Sign Out on Shared Devices
It may seem obvious, but one of the best ways to keep your Google Drive account secure is to sign out every time that you are done using it.
This is especially important when you share a computer or other device with other users. It can be tempting to remain signed it to save time, but it leaves your account open and weakens the privacy of your account.
Encrypt or Password Protect a Google Drive Folder
Google Drive does not include a password protect function on individual Google files, but you can install a third-party application. Like with any application, make sure that you do your research before using it.
For files that are sensitive, you can encrypt them before uploading them to your Google Drive. Once uploaded, you will not be able to edit or work on them within the Drive. But you can still share them or download them, to decrypt on your computer, and edit outside of Google Drive.
You can also install software on your actual computer to encrypt the machine itself or require a password or PIN at login. Keeping your accounts and computer secure is one of the best ways to keep your Google Drive information safe.
Keep your account login information extra secure by setting up a two-factor authentication protocol. This requires that you provide a password and additional authentication measure when logging in.
The most common set up is to require a code, which is sent to a phone number on file when prompted during the login process.
When using two-factor authentication, your Google account will not be accessible by anyone who does not know both your password and have access to the second authentication code.
Update Your Password
You should also regularly update your Google Drive password. You should do this every three months to maximize security.
Make sure that you do not store your password in an easily viewable place, such as a sticky note attached to your monitor.
A secure, private password is one of the best ways to keep your Google Drive account secure.
A strong password includes uppercase and lowercase letters, numbers, and special characters. Try not to choose something that is easy to guess, such as your birthday or the actual word “Password.”
Many people choose to randomize their passwords, meaning that the password itself is a random combination of characters, rather than spelling out a particular word or phrase.
Backup and Recovery of Google Drive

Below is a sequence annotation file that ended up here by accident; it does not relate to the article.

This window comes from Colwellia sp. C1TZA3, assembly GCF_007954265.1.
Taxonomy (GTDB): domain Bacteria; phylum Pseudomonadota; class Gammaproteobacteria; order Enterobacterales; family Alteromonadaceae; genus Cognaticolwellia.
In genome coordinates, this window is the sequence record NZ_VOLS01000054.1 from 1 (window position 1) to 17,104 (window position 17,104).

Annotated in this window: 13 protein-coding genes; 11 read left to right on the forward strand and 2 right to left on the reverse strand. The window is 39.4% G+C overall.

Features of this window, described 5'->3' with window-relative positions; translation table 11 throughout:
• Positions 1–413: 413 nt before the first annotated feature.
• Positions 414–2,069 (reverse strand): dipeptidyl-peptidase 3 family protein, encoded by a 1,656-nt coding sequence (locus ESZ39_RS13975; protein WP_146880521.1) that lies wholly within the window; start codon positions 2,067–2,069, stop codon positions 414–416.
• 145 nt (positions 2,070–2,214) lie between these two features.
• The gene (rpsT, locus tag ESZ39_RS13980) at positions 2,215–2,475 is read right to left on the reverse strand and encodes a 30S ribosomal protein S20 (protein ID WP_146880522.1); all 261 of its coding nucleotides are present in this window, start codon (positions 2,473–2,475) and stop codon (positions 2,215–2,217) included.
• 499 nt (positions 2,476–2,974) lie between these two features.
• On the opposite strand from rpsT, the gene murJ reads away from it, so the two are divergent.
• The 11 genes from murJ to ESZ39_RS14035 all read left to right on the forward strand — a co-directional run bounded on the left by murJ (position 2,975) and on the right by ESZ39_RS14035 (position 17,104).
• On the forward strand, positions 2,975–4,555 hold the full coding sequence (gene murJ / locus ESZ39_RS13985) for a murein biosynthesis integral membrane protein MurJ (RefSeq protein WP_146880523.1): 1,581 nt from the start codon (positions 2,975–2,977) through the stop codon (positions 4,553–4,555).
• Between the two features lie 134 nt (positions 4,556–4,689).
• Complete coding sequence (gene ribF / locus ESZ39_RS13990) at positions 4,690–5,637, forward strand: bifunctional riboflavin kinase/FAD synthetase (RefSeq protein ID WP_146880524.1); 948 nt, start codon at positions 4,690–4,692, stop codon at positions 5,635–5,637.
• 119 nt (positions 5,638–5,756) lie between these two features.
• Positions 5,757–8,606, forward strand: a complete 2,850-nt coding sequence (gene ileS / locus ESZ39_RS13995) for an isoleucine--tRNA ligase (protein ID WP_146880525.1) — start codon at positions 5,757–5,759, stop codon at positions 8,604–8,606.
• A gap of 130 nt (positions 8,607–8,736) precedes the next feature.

Backing up your files and folders is always a good practice, even if they are stored in the cloud.
If you accidentally delete a file or it is corrupted while being edited, you can use your latest backup to get the file back into your Google Drive.
An external hard drive is a great place to backup your Google Drive and other data. You can set it to automatically backup all data at certain intervals or manually initiate a backup yourself when required.
If you do encounter a security issue with your Google Drive, you can use the recovery feature to regain control of your drive. But you must set up alternate means for Google to contact you (the real you) so that they can take the necessary steps to recover your account.
The best time to do this is when first setting up your Google account or Drive. For Google Workspaces, administrators can set up the recovery options for the Workspace.
Create a security question that only you are likely to know the answer to, such as the make and model of your first car or your favorite band in high school.
You can also add a recovery phone number or email address, which you can use to correspond with Google if your account is hacked to reset your password and security settings. You can do all of this within the Security menu.
Creating a Secure Google Drive
Securing you Google Drive relies mostly on the automatic security features that Google provides and good privacy protection practices by all users.
It's generally understood that the weak point in the security of your business files and client data stored on Google Drive lies with you and your team.
In short, the security of your data is largely dependent upon employee adherence to security best practices.
By setting up strong passwords, sharing files and folders appropriately, and having a good backup and recovery system, you can work and collaborate securely within Drive, knowing that your data is safe.